Still counting the casualties of Vietnam War, 35 years later
America's faith communities have a long and important history of helping their members more deeply understand the implications of war, as well as our collective responsibility to our fellow human beings.
So I was proud last month to lead an interfaith delegation, generously supported by the Ford Foundation, on a week-long visit to Vietnam and an often-uplifting, often-uncomfortable examination of how that country - and ours - continues to struggle with the legacies of a war that ended 35 years ago.
Our focus was the continuing impact of America's use of Agent Orange, a powerful defoliant used to clear over 5 million acres of Vietnamese land. Some 4.5 million Vietnamese and 2.8 million Americans may have been exposed to the chemical, which has been linked to cancer, diabetes, and nerve and heart disorders. The Vietnam Red Cross estimates that up to 3 million Vietnamese have suffered adverse health effects, including more than 150,000 children with spina bifida and other birth defects, from their exposure.
Our delegation saw the continuing damage firsthand.
In Da Nang, we wore "throw away" shoes to limit our exposure as we walked over still-toxic grounds at the airport. We also met a beautiful, tiny 8-year-old girl, Ly, who could easily have been a poster child for poverty and malnourishment. Her parents showed off her schoolwork, but her good grades are "something of a miracle because she has an enlarged skull and large eyes that are very wide set," observed Sister Maureen Fiedler, a member of our delegation.
Ly's "chest cavity is collapsed in ways that make it difficult for her to breathe," Sister Fiedler wrote later. She "is almost certainly a child deformed by war, a young girl whose whole life is forever shaped by the legacy of Agent Orange and dioxin sprayed by the U.S. military for more than 10 years during the Vietnam conflict."
In Ho Chi Minh City, formerly Saigon, we visited "The Club House," a center for differently-abled young adults and met Vo Thi Hoang Yen, who contracted polio as a child and has struggled throughout her life to be seen as a person of skills and not a person of disability. She has earned several advanced degrees, built organizations from the ground up to help all types of differently-abled people and been honored internationally and locally for her organizational talents. She teaches and trains social workers, cuts through governmental obstacles and gives hope to thousands of people throughout Ho Chi Minh City and beyond.
Yen is a remarkable young woman, who has overcome obstacles that most of us can scarcely imagine. Thousands of other Vietnamese, facing similar struggles because of their exposure to Agent Orange, need and deserve our help.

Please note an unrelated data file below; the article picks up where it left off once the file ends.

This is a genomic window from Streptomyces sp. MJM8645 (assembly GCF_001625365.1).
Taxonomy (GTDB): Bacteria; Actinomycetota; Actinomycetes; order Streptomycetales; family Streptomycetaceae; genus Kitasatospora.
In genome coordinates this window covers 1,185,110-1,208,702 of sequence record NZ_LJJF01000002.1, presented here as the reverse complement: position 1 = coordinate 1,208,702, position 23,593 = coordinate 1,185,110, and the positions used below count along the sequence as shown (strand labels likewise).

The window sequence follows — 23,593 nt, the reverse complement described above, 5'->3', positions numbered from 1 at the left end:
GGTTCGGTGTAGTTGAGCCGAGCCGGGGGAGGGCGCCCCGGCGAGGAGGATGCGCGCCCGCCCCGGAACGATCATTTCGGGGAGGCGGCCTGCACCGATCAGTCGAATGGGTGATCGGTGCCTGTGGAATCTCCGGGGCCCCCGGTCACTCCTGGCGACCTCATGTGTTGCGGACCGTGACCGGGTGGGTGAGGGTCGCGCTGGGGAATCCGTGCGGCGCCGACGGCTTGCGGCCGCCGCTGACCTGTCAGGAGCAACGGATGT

Our delegation made its trip at the invitation of the U.S. -- Vietnamese Dialogue Group on Agent Orange/Dioxin. The dialogue group has developed a plan that calls on the U.S. government to provide $30 million per year for 10 years, up from the current annual level of $3 million, to clean up "hot spots" like the one at Da Nang's airport and build the infrastructure needed to support the victims exposed daily to Agent Orange.
We believe the proposal deserves bipartisan support in Congress and the backing of the Obama administration.
This year, Vietnam marks four important events: the 1,000th anniversary of the founding of Hanoi; the 35 anniversary of the end of the war with the United States; the 15th anniversary of U.S.-Vietnam diplomatic relations; and Vietnam's chairing of the Association of Southeast Asian Nations (ASEAN). What a GREAT year to start a movement to finally address the challenges of the dioxin "hot spots," damaged landscapes and human burdens of ill health and disability that are remaining as open wounds of the Vietnam War.
What a GREAT year to remember that wars are not over when the last soldier leaves the battlefield. What a GREAT year to teach the faith communities in the United States that our moral work related to Vietnam is not over. What a GREAT year to speak to the youth and young adults of America about this tragic part of our history.
The Interfaith Delegation to Vietnam also included:
• Sister Maureen Fiedler, Sister of Loretto, PhD. and host of the public radio talk show Interfaith Voices.
• Rabbi Steve Gutow, President and CEO, Jewish Council for Public Affairs.
• The Rev. Richard Cizik, President of the New Evangelical Partnership for the Common Good and a Fellow at the Open Society Institute and UN Foundation.
• Mr. James Winkler, General Secretary, United Methodist General Board of Church and Society.
• Dr. Carroll A. Baltimore, Sr., First Vice President, Progressive National Baptist Convention.
• Ms. Paulette Peterson, Clinical Psychologist, U.S. Veterans Administration.
• Mr. Shariq A. Siddiqui, the Executive Director of the Muslim Alliance of Indiana and Director of Legal Services at the Julian Center.
• The Rev. Michael Livingston, Executive Director, International Council of Community Churches and former President of the National Council of the Churches of Christ USA.
• The Rev. Victor Hsu, former staff for Asian Affairs at both World Vision and Church World Service.
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